The constant struggle in sporting competition is often juxtaposed by startling moments of profound humanity that can lead to drama, comedy and even tragedy. This can all be very compelling for us as spectators. Like any other passion, sports have the same power to generate extreme patriotism and fanaticism. Soccer, specifically, is by far the world’s most popular sport. FIFA has 209 national members, making it the most global organization on the planet, with unrivaled reach. Many intellectuals talk about soccer stadiums as temples and the game of soccer as one of the most popular religions in the world. In this sense, there are billions of passionate believers. The best soccer fiction addresses complex human and social issues. This type of writing is obviously engaging to the soccer faithful, but it also allows readers who know little or nothing about the sport to experience otherwise inaccessible spaces, cultures and communities.

What can you tell us about your project on the myth of fair play in soccer fiction?

The increased production of soccer fiction from Latin America in recent decades has received very little critical attention. My work is examining cultural production in nations with varied histories of success and disappointment in international soccer competition. The recent FIFA corruption scandal laid bare the decadent governance of world soccer, yet authors have been critiquing issues of fairness through soccer literature for decades. Fair play is a notion that is rooted in early development of modern sports in the 19th century. Having a sporting attitude or abiding by the rules was a value that was ingrained through sport but reflected greater social anxieties about class tensions. I am interested in works that demystify the notions of fair play or level playing fields. My reading of different Latin American societies through literature explores soccer as a vehicle for fighting discrimination, inequality and injustice, both on and off the pitch.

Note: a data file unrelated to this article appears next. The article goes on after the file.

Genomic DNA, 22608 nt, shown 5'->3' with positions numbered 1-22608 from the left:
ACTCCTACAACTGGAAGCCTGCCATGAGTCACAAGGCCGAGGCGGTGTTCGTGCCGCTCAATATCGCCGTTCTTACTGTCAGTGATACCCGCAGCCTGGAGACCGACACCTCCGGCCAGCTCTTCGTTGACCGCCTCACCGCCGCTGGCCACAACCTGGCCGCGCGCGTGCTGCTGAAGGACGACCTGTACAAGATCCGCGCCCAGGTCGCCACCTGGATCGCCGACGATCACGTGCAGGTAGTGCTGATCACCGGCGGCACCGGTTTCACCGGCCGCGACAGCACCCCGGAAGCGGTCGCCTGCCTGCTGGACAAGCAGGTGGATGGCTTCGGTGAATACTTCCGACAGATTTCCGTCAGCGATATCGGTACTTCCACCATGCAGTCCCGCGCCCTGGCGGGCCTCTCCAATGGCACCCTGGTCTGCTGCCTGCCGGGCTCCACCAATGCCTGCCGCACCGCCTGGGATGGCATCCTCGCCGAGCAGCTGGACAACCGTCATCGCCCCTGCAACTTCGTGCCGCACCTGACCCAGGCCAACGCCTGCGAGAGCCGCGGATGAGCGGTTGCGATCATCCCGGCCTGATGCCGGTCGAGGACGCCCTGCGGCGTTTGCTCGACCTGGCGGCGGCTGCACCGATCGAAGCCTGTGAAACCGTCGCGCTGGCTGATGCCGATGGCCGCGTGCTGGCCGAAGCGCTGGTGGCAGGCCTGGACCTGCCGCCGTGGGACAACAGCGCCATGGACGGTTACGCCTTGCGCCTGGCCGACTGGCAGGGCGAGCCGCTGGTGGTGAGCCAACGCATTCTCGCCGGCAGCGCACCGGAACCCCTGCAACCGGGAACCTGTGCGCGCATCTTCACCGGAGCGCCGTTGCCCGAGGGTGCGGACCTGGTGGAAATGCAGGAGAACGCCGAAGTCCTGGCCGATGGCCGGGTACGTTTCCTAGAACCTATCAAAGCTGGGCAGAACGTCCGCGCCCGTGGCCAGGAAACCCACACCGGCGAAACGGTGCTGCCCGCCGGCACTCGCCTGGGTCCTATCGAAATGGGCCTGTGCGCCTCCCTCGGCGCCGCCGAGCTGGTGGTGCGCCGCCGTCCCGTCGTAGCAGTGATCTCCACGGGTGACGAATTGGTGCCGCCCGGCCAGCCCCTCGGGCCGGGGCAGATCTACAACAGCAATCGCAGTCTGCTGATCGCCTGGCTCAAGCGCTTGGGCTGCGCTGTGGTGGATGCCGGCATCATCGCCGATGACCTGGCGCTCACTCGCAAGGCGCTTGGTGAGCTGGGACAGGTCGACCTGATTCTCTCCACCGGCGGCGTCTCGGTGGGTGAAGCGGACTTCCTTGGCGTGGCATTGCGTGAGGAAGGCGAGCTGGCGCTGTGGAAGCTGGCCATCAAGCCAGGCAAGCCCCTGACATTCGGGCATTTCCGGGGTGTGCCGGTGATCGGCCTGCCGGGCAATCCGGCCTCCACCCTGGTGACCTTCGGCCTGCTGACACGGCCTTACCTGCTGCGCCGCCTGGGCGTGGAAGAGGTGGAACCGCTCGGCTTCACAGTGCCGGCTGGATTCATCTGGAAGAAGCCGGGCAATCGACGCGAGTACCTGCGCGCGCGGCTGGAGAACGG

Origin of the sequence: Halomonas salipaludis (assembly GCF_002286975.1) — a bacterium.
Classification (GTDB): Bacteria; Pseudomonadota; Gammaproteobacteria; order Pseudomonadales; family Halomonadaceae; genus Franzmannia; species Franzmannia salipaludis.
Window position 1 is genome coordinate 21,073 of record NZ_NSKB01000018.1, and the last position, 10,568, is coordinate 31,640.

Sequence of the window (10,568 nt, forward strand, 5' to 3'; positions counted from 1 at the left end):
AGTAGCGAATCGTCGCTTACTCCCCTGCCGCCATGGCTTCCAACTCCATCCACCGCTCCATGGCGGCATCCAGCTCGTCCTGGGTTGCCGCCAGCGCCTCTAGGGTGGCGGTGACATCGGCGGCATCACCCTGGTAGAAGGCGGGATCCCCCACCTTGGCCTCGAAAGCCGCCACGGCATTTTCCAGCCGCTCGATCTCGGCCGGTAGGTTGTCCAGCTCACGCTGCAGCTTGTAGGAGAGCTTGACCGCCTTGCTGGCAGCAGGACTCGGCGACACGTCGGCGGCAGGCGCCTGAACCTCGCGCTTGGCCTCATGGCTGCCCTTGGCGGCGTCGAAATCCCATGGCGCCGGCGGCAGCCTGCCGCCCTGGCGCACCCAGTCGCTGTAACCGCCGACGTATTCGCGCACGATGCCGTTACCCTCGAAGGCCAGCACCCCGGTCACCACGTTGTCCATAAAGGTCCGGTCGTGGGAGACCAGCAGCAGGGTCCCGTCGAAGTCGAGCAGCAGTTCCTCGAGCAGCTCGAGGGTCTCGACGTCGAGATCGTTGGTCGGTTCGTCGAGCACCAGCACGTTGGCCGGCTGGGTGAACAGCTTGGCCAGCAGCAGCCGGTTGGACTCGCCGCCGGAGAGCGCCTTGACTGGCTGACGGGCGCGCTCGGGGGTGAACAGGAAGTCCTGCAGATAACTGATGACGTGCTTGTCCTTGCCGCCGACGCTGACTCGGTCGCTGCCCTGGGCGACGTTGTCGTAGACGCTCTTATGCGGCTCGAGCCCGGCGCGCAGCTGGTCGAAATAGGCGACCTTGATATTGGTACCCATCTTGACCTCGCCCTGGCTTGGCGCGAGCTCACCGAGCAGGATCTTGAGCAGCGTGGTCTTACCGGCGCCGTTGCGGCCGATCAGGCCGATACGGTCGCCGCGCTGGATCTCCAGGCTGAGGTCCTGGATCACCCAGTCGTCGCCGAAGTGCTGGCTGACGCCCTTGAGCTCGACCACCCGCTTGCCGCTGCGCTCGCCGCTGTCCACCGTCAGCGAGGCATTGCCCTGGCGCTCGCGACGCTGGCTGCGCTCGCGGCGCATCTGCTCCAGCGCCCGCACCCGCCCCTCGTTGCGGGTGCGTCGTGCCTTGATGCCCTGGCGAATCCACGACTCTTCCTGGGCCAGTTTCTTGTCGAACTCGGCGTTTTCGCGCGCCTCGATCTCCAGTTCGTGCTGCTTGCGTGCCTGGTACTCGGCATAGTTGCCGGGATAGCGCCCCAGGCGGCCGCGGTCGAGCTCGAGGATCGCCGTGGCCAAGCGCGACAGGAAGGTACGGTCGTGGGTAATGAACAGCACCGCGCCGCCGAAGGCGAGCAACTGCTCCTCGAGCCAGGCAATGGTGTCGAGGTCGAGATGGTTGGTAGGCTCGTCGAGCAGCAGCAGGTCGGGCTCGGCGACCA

Tell us about your plan to create a digital soccer-fiction bibliography and how you are involving students in the project.

This is a vast project that is really just in the beginning stages. Public talks and publications on soccer fiction by scholars like me and Nicolás are helping to advance the emerging field of literary soccer studies, but the landscape is still unmapped. This semester, Sarah Goldberg ’18 is helping me convert my files into a format that will lay the foundation for other students to work with me on creating a searchable database. The long-term plan is to develop an open-access online tool that will employ category-specific search functions for research, teaching and collaboration on soccer studies around the world.

Suggested reading:

Galeano, Eduardo. Soccer in Sun and Shadow. Trans. Mark Fried. New York: Nation Books, 2013

Nadel, Joshua. Fútbol: Why Soccer Matters in Latin America. Gainseville: UP of Florida, 2014.

Stein, Shawn and Nicolás Campisi, eds. Idols and Underdogs: An Anthology of Latin American Football Fiction. Trans. George Shivers, Shawn Stein and Richard McGehee. Glasgow: Freight Books, 2016.

Villoro, Juan. God is Round: Tackling the Giants, Villains, Triumphs, and Scandals of the World’s Favorite Game. Trans. Thomas Bunstead. Brooklyn, NY: Restless Books, 2016.

Wood, David. “Playing by the Book: Football in Latin American Literature.” Soccer and Society 12.1 (2011): 27-41.

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Published May 6, 2016